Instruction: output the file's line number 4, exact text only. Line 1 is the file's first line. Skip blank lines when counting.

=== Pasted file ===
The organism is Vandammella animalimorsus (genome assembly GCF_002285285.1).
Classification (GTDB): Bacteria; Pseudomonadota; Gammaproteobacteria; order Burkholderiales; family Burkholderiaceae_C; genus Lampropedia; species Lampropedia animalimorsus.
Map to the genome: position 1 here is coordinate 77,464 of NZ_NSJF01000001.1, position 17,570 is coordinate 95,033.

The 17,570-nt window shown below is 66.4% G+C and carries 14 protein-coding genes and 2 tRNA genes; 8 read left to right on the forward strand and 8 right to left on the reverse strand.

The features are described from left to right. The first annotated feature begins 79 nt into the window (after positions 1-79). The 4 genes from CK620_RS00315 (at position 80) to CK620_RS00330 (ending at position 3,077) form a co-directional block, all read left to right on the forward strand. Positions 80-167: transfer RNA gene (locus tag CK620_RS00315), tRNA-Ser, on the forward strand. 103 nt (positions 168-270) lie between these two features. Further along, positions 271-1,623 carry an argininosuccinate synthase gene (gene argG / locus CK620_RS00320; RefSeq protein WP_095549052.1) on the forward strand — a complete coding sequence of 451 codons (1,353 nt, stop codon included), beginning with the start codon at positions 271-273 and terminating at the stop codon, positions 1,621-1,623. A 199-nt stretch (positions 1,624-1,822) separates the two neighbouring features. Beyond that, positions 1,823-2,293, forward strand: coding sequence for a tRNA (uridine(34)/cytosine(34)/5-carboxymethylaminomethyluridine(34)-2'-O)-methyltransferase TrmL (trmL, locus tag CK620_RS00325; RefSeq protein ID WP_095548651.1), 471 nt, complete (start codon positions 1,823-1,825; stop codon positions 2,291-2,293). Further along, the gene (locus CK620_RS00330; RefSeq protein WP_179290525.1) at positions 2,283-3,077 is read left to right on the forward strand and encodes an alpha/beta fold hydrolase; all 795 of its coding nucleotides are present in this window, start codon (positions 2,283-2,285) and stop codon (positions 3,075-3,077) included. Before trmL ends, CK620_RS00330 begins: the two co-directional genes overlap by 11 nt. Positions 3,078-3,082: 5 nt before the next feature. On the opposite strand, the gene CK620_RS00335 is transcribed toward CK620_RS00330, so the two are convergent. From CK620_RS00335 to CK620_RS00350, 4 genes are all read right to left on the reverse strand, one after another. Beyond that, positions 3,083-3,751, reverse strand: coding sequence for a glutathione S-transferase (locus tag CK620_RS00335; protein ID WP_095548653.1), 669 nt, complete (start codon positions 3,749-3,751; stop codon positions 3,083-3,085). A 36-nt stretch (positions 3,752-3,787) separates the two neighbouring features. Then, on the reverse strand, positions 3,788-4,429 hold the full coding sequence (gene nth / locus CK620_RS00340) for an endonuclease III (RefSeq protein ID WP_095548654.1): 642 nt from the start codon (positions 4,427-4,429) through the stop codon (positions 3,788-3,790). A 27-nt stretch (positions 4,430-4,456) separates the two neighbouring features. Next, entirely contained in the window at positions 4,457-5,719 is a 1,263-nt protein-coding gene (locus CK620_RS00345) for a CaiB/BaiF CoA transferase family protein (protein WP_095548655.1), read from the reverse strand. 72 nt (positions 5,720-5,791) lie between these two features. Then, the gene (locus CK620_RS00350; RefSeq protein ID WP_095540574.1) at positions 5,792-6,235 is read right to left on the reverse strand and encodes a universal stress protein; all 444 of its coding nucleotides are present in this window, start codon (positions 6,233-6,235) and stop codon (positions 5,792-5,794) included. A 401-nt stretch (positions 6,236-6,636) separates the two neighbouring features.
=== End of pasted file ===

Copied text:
The 17,570-nt window shown below is 66.4% G+C and carries 14 protein-coding genes and 2 tRNA genes; 8 read left to right on the forward strand and 8 right to left on the reverse strand.